Iran has executed a nuclear scientist convicted of handing over "top secret" information to the United States, a judicial spokesman has said.

"Shahram Amiri was hanged for revealing the country's top secrets to the enemy [US]," the spokesman, Gholamhossein Mohseni Ejeie, was quoted as saying by the Mizan Online news agency on Sunday.

A day earlier, Amiri's mother told the BBC that "the body had been handed over with rope marks around his neck".

Amiri disappeared in Saudi Arabia in June 2009 and resurfaced a year later in the United States. In a surprise move, Amiri then returned to Tehran in July 2010, saying he had been kidnapped at gunpoint by two Farsi-speaking CIA agents in the Saudi city of Medina.

At first he was greeted as a hero in Tehran, telling reporters as he stepped off the plane that he had resisted pressure from his US captors to pretend he was a defector. He said US officials wanted him to tell the media he had "defected on his own and was carrying important documents and a laptop which contained classified secrets of Iran's military nuclear programme".

"But with God's will, I resisted," Amiri said as he was welcomed home by his tearful wife and young son.

However, it was soon clear that Iranian authorities had not accepted his version of events and Amiri dropped out of public view. He was probably arrested although it was never officially reported. 

Tehran 'outsmarted' the US

Ejeie said the Iranian intelligence services had "outsmarted" the US.

"This person, having access to confidential and highly confidential information of the regime, had established a connection to our number one enemy, America, and had provided the enemy with Iran's confidential and vital information," he said.

"Shahram Amiri was tried in accordance with law and in the presence of his lawyer. He appealed his death sentence based on judicial process. The Supreme Court ... confirmed it after meticulous reviews," he added.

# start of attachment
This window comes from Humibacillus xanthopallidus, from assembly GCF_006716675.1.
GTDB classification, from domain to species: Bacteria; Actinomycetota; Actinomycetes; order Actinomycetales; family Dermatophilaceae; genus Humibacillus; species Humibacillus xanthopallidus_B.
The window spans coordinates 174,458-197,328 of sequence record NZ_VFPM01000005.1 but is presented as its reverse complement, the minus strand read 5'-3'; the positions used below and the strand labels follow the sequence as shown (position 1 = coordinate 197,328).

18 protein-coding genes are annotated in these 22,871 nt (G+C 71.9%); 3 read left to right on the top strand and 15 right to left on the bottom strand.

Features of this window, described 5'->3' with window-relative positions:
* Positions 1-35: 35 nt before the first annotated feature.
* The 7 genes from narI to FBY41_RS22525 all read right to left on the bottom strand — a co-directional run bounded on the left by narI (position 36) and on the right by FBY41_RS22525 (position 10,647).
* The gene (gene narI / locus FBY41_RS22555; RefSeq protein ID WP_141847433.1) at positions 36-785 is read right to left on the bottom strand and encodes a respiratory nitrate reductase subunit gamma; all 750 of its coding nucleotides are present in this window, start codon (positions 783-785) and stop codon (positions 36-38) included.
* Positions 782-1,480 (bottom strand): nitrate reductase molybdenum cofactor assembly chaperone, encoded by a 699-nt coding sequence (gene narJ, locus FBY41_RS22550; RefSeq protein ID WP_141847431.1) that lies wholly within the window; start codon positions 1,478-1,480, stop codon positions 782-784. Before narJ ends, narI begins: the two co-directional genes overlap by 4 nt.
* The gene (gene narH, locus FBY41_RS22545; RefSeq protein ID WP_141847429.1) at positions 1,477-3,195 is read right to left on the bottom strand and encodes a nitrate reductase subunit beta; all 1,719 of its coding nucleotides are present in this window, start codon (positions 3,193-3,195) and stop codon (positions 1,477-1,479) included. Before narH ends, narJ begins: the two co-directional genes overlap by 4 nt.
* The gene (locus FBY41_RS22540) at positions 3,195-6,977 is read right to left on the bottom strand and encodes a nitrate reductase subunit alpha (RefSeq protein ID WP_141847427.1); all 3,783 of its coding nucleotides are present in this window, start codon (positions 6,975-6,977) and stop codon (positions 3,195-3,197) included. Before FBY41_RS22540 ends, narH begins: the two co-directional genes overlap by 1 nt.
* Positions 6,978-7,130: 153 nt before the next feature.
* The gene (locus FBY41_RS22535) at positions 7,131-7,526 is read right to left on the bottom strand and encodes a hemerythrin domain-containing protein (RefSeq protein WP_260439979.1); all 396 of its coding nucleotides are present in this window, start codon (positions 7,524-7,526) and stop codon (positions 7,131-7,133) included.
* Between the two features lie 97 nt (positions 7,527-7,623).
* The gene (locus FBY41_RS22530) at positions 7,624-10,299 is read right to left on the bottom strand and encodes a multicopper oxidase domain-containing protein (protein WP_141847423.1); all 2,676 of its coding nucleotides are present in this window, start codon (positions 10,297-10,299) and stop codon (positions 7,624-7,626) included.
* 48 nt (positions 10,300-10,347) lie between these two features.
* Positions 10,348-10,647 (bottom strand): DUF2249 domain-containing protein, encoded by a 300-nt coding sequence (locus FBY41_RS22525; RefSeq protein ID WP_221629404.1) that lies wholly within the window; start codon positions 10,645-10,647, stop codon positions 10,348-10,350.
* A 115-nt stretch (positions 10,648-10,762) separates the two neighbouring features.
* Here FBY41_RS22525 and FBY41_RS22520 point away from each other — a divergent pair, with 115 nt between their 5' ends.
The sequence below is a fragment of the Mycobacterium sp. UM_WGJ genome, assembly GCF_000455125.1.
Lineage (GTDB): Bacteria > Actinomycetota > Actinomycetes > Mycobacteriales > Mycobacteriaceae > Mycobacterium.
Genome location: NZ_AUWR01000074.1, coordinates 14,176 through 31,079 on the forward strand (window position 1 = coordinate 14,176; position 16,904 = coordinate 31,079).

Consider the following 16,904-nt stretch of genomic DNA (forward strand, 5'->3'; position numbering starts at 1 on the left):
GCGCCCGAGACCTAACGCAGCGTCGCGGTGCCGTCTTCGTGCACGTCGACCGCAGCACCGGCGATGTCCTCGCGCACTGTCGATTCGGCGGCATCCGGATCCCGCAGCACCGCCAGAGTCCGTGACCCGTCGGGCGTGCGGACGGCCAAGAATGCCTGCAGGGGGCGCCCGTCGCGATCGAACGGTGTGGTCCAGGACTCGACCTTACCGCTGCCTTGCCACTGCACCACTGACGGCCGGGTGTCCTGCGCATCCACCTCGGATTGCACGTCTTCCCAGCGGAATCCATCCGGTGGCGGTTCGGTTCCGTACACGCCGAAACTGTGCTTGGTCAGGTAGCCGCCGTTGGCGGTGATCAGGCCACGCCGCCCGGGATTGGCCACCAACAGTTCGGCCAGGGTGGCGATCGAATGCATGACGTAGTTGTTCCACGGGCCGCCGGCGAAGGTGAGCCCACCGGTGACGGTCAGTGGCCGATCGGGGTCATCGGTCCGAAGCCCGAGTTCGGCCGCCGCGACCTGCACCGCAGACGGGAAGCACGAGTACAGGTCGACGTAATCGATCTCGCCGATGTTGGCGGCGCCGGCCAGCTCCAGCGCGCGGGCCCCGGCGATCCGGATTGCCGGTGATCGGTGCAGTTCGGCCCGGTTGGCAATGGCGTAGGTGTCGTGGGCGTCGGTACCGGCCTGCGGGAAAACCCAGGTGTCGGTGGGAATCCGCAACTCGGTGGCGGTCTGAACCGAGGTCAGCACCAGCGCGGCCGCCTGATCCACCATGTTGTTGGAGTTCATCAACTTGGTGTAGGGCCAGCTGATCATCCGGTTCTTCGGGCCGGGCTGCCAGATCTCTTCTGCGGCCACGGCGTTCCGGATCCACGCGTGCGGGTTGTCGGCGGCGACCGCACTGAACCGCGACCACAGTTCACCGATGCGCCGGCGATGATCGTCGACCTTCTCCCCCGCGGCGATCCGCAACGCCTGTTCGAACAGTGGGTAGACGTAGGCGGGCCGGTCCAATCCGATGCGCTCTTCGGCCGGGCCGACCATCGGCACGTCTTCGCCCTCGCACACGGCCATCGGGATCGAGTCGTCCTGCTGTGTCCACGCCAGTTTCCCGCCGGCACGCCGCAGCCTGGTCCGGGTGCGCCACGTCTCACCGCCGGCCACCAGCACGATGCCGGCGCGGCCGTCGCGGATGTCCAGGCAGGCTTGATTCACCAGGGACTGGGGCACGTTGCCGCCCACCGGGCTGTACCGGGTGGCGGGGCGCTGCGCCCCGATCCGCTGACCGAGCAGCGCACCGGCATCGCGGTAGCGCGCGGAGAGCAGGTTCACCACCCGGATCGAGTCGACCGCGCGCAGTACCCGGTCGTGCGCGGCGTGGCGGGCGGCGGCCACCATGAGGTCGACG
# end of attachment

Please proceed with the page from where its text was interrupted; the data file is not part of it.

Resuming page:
Numerous media reports in recent years have supported the idea that Amiri was a defector with highly prized information on Tehran's nuclear programme.

"Shahram Amiri described to American intelligence officers details of how a university in Tehran became the covert headquarters for the country's nuclear efforts," the New York Times reported in July 2010, citing unnamed US officials.

"While still in Iran, he was also one of the sources for a much-disputed National Intelligence Estimate on Iran's suspected weapons programme, published in 2007," the report said.

Between 2010 and 2012, four nuclear scientists were assassinated inside Iran and a fifth survived a bomb attack. The government blamed the attacks on US and Israeli intelligence services.

Iran finally reached a deal with world powers, who had grown increasingly concerned that Iran was pursuing a nuclear weapon, in July 2015, when Tehran promised to curb its programme in exchange for a lifting of international sanctions.

Tehran and Washington have had no diplomatic ties since 1980, when students stormed the American embassy following the 1979 Islamic revolution.

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Source: AFP